Film Review: Bridget Jones’s Baby

on September 15, 2016, 12:00pm

To paraphrase Jane Austen, it is a truth universally acknowledged that a romantic comedy in want of a sequel will find some reason to split up the couple around which it’s centered. Is it contrived? Yes. Do jokes fall flat? Sure. Can the ending be guessed from moment one? Of course. The most surprising thing about Bridget Jones’s Baby has nothing to do with the perennial singleton’s offspring or the tropes of romantic comedies. What’s surprising is that, despite all the contrivances and stale conventions, this movie’s not half bad, and occasionally better than that.

There’s a pretty simple reason. The return of Bridget Jones, 15 years after she first appeared on screen, means the return of Renee Zellweger, hallelujah. There’s been a lot of unnecessary press about her in recent weeks, and it will be a total shame if it drowns out what really matters about having this actor back on-screen. In her heyday, Zellweger was a somewhat divisive figure, a love-her-or-hate-her kind of performer (this writer falls on the former side). Despite this, her onscreen vulnerability, natural charm, and undeniable skills racked up awards and nominations left and right — including an Oscar nomination for Bridget Jones’s Diary, the first film in the trilogy that Baby will ostensibly conclude.

She got that nomination for a reason. While this performance almost certainly won’t generate that kind of buzz, Zellweger is once again excellent, with that aforementioned vulnerability present in full force. With the help of director Sharon Maguire (returning from the first film), the Oscar winner brings back all of Bridget’s quirks and fumbles while lending her a wry, grown-up, and slightly tired air that adds layers to a film that probably doesn’t really need or deserve them.

It’s a paint-by-numbers affair: Bridget starts this film as she did the first, listening to Celine Dion’s “All By Myself” with a forlorn look on her face. Despite getting the guy (Mark Darcy, played by the always-welcome Colin Firth) at the end of the first movie, as well as at the end of the sour cash-grab that was Bridget Jones: the Edge of Reason (2004), Jones is alone again, much to absolutely no one’s surprise. However, she makes a change straightaway, trading Celine for House of Pain (a winning opening that earns quite a lot of goodwill) and opting to forget all those old goals in favor of a life spent doing whatever (and whoever) she wants. Before you can say “it’s in the title,” Bridget’s pregnant, and she’s not sure which handsome rich guy (Firth and Patrick Dempsey, equal parts winning and whiny) is the father.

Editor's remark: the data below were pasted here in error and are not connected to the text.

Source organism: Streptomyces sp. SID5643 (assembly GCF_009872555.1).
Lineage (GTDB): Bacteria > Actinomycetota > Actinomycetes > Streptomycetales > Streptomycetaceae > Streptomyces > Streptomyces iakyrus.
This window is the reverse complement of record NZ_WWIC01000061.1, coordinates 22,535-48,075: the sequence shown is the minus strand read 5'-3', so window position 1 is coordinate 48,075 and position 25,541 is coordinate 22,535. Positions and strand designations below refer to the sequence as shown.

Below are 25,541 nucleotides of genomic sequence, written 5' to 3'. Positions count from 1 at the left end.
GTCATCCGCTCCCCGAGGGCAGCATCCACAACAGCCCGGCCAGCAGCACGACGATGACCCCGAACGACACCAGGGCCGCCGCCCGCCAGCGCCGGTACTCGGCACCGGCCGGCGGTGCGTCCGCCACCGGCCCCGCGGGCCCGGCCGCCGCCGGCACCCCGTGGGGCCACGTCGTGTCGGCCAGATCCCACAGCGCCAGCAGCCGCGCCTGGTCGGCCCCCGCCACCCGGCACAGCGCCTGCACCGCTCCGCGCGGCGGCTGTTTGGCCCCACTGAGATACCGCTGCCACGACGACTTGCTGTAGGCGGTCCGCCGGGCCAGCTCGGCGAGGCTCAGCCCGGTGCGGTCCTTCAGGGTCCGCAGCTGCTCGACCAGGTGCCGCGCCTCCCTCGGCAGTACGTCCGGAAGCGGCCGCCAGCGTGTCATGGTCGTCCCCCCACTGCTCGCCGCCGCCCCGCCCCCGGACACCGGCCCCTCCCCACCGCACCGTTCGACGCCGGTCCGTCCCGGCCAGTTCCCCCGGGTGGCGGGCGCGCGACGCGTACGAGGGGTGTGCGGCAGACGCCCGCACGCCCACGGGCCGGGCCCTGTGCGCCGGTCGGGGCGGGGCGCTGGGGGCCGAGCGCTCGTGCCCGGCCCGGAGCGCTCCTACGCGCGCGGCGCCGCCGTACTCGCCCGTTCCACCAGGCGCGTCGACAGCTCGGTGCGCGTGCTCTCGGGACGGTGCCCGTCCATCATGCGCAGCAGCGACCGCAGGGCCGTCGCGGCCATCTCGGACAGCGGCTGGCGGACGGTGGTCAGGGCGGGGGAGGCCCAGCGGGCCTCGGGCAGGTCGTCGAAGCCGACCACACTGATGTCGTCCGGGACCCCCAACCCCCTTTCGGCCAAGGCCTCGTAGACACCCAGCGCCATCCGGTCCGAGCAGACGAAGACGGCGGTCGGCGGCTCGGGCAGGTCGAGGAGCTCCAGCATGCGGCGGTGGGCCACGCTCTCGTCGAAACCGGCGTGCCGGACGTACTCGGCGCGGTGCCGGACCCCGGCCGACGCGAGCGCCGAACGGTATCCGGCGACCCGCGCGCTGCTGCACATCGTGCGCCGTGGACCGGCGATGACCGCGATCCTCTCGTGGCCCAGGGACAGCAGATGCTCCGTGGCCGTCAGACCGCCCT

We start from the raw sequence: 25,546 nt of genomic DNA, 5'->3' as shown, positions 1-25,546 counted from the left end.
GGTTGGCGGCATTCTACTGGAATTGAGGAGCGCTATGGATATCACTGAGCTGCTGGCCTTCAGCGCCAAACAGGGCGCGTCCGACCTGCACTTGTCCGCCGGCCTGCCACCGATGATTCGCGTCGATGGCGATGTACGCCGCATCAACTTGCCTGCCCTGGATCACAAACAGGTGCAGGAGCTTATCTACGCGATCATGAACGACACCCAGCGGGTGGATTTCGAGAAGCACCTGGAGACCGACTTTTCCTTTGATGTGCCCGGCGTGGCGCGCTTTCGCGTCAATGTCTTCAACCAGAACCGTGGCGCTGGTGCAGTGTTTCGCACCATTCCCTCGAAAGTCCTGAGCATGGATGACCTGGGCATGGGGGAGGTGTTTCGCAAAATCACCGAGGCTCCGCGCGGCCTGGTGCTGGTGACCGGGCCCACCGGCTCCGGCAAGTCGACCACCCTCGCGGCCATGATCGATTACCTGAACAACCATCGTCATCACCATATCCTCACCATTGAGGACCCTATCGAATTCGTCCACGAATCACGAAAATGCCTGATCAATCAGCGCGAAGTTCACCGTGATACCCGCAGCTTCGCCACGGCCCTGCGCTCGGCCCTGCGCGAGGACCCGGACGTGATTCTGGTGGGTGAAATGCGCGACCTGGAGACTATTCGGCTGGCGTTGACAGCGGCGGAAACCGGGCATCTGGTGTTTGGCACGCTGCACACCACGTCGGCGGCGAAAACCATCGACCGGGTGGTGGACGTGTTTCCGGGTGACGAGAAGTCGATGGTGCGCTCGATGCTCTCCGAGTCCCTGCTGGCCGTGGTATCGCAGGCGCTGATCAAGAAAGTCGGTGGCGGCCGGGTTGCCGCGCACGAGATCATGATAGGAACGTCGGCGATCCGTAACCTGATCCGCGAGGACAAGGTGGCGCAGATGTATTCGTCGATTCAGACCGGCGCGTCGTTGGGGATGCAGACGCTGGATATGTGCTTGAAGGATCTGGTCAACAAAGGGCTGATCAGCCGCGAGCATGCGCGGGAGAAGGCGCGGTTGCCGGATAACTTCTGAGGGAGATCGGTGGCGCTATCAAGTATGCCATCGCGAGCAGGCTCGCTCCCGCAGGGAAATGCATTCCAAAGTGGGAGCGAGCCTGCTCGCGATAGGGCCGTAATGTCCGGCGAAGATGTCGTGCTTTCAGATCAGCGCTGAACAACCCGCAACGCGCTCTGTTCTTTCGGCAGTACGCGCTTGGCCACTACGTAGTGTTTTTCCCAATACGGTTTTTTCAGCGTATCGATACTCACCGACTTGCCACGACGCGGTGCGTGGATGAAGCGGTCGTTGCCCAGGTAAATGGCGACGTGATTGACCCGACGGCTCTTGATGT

It all plays out from there pretty much as one would expect, with a few exceptions. First, it’s impossible not to be a little surprised when Zellweger’s in top form, as she is here. At times you expect a punchline, and instead get pathos; the reverse is true just as often. She’s not alone in elevating the material. Firth continues to play all manner of Misters Darcy like no one else can, Sarah Solemani acts as a winning foil to Bridget as her friend/coworker Miranda, and Emma Thompson steals pretty much every scene she’s in as Bridget’s obstetrician. Thompson’s also on hand for nearly all the film’s most affecting moments as well, and her scenes one-on-one with Zellweger hint at how interesting a story about Bridget Jones, her baby, and no father at all could be.

That’s a sense the film carries as a whole. At times, the screenplay (by Bridget Jones’s Diary novelist Helen Fielding, Dan Mazer, and Thompson herself) seems to drag its feet about finally getting back to the love triangle around which it’s centered. It’s at its best and most energetic when Bridget deals with how the pregnancy might render her obsolete to the millenials in management at her office, when she confronts the realities of having a person baking inside of her, when she’s letting her father in on what’s going on (Jim Broadbent, reliably wonderful), or when her many quirks finally wind up biting her in the ass in the rain. Bridget Jones’s Baby delivers on the smooshy stuff, to be sure — the screening attended for this review was filled with cheers, audible gasps, and awws at the required beats — but it’s the stuff in between that really delivers.

Perhaps that’s not a surprise, after all. Often one sees films like Bridget Jones’s Baby because it offers a chance to get empathetically wrapped up in someone else’s story for a bit, to feel the heartbreak and warmth and nervousness and fear and joy and bewilderment that accompany the process of falling in love. But the mechanics of a romantic comedy don’t make it great. It’s up to the characters — and thus the performers, writers, and directors — to turn something flat into something lovely. Bridget Jones’s Baby probably won’t make any year-end lists, nor should it. But in a few years, when it shows up on TBS, plenty of people will stop changing the channel and fall back in love for a bit. Bridget Jones is an odd but ordinary woman, and this is an odd but ordinary film. That doesn’t make her (or it) any less lovable, just as they are.